The Black Keys, playing The Forum on Tuesday, reunited to create “Let’s Rock” — an ode to the electric guitar

By Christina Fuoco-Karasinski

Singer/guitarist Dan Auerbach (left) and drummer Patrick Carney are back together as The Black Keys and playing The Forum on Tuesday.
Photo by Alysse Gafkjen.

When The Black Keys went on hiatus, Dan Auerbach and Patrick Carney worked on their own projects. Drummer Carney collaborated with his wife, Michelle Branch, while Auerbach saw other dreams come true. He produced music by a slew of artists but, to him, the most notable musical partner was fellow Ohioan Glenn Schwartz, the James Gang’s original guitar player in the mid-1960s.

“When I was 16 to 17, I saw him play religiously at a small club in Cleveland,” says Auerbach, a native of Akron, Ohio. “He was this wild guitar player who built his own guitar. He was a big influence while we were making the first Black Keys record.”

The Black Keys’ guitarist/vocalist, Auerbach invited Schwartz to travel to Auerbach’s Nashville studio, Easy Eye Sound, to record. But he also asked someone to join them — the legendary
Joe Walsh (who also spent formative years in Ohio).

“He was Joe Walsh’s guitar hero,” Auerbach says. “Me, Joe and Glenn were all playing these loud, electric guitar sounds. It was incredible.”

Walsh recalled seeing Schwartz perform in Bowling Green atop a fan’s shoulders, wearing no shirt and purple bell bottoms.

“The same way that Joe saw Glenn and got inspired to make music, I did exactly the same,” Auerbach says.

Auerbach was not only starry-eyed; he was motivated to do something else.

“It made me want to make a Black Keys record,” he says. “As soon as I finished, I called Pat and we put the session on the books.”

The result of the Carney-Auerbach session is “Let’s Rock,” an album they call an ode to the electric guitar. Released on June 28, The Black Keys’ ninth studio album was its first album since 2014’s “Turn Blue.” The duo eschewed keyboards and armed themselves with guitar, drums and vocals.

“Making music for Pat and I is always easy,” Auerbach says. “The chemistry we have is just undeniable. We hadn’t been in the studio together for five years. As soon as we sat down together, we were working on our very first idea, which was ‘Breaking Down.’”

Once again, the duo produced its own record.

“It’s our favorite hobby and pastime,” Auerbach says. “We learned how to do it together. It’s always fun. Pat and I will always have this special thing no matter what.”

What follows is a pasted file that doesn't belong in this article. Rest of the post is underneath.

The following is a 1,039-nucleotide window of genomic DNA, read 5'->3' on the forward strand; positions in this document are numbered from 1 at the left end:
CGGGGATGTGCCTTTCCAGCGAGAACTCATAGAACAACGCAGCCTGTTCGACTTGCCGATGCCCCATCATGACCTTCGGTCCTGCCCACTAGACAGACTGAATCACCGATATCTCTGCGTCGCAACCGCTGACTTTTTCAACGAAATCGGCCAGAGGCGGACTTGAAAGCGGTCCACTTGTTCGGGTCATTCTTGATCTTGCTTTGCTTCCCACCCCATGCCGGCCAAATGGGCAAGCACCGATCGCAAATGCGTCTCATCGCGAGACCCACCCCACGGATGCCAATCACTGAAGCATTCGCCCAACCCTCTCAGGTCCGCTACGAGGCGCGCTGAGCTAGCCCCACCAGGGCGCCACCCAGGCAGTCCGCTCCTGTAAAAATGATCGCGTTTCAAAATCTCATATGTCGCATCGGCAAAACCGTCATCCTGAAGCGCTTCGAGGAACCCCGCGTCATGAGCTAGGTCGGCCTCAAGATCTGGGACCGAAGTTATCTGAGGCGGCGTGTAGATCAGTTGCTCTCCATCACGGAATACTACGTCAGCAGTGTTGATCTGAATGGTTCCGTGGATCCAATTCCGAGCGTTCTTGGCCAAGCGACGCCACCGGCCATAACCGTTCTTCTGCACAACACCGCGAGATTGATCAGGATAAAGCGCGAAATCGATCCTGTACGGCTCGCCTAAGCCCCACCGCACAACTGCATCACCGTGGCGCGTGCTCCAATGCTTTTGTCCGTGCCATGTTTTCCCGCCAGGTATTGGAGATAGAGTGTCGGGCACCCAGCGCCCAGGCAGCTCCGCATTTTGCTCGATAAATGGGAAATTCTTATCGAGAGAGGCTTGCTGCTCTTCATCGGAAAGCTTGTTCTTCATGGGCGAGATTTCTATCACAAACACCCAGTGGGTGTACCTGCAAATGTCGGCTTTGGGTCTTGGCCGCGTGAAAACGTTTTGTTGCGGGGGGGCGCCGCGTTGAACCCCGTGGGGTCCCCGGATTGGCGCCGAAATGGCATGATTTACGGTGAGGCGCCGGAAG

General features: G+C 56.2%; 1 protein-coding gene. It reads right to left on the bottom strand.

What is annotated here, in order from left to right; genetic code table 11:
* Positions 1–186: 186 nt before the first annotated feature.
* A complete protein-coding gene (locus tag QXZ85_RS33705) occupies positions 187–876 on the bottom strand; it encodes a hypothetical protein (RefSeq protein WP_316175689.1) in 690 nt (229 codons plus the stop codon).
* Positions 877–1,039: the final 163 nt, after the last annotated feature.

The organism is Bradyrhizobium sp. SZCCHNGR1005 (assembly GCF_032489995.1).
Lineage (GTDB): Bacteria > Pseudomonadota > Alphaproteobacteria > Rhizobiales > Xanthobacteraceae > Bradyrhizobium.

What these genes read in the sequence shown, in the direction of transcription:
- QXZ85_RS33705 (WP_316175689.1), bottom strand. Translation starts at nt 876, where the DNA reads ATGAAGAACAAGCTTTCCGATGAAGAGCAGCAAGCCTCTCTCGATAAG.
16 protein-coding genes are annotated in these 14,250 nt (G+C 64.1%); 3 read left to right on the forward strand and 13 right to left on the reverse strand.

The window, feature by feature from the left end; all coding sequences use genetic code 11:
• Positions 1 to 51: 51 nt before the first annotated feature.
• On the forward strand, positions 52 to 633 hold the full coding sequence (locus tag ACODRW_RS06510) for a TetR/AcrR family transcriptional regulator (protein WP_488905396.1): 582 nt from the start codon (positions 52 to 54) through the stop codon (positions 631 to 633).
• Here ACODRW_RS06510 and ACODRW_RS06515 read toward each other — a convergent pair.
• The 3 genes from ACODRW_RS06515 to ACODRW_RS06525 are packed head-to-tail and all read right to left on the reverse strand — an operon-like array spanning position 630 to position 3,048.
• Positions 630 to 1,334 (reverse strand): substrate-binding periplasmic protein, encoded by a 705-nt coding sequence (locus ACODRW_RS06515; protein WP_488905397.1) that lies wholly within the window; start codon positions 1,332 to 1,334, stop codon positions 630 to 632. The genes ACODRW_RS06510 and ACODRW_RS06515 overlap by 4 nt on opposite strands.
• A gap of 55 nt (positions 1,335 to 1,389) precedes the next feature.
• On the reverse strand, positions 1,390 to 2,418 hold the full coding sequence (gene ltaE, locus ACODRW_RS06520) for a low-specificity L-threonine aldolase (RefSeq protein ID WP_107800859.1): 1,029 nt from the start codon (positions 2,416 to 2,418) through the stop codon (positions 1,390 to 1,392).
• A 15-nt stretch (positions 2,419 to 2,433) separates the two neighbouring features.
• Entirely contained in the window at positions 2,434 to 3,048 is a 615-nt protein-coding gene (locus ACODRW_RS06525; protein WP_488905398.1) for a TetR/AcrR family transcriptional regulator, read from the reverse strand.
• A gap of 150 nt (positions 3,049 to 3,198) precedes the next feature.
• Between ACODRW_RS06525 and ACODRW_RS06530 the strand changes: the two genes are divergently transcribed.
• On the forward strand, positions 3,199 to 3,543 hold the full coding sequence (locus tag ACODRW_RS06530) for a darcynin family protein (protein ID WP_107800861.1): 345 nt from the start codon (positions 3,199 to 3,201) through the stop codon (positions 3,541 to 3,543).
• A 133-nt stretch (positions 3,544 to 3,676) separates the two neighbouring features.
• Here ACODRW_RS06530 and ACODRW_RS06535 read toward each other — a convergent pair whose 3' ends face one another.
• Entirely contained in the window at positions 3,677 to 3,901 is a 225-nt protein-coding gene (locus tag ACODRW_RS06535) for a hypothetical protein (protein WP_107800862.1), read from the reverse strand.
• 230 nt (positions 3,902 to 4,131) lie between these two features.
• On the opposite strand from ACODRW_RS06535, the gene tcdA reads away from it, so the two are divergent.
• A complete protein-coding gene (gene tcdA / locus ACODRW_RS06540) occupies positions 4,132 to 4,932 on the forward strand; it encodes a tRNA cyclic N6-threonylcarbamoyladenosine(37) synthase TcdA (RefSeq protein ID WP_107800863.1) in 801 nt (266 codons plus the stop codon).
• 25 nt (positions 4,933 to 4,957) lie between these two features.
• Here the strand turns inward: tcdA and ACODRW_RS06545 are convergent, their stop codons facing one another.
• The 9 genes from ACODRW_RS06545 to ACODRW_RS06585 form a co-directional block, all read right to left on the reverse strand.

Through Easy Eye Sound, Auerbach has also produced records by Cage the Elephant, Dr. John, Lana Del Rey, Ray LaMontagne, Jake Bugg, and the Pretenders. In addition to winning several Grammy Awards as a member of The Black Keys, Auerbach collected the 2013 Grammy Award for Producer of the Year, Non-Classical.

Last year was the ideal time for The Black Keys to reunite. Auerbach says he’s a “completely different musician from four years ago.”

“All I’ve done in the last four years is work in the studio every day with some of the most incredible musicians who have ever lived,” Auerbach says.

“I feel like I went to graduate school or something. I spent time with John Prine writing songs. I worked with other amazing singers and bands — all writing with these incredible people. I got to feed my brain for a good long time.”

For the tour, to bolster the heavy guitar sound of “Let’s Rock” The Black Keys recruited longtime friends Thee Shams, who were later members of Buffalo Killers.

“They [Thee Shams] played on our first CD release show,” he says. “Now they’re playing with us on stage. It’s like an Ohio reunion. It’s been really fun.

“We have two guitar players and a bass player. That’s a first for us. That’s a lot of guitars. For me, it feels more like The Black Keys than it ever has on stage. It sounds like our records. I always would layer up the guitars on every record. To hear those guitars layered up on stage is really satisfying.”

Auerbach cherishes the memories with Schwartz and their common Midwestern work ethic.

“This Ohio rock ‘n’ roll connection is hard to define,” Auerbach says. “It was cool to finally meet him. But being from the Midwest, I know every single Tom Petty song and I’ve never owned a Tom Petty record. Growing up in the Midwest is like that. It’s in the air.”

The Black Keys play The Forum (3900 W. Manchester Blvd., Inglewood) on Tuesday, Nov. 19. Modest Mouse opens. Tickets start at $60 at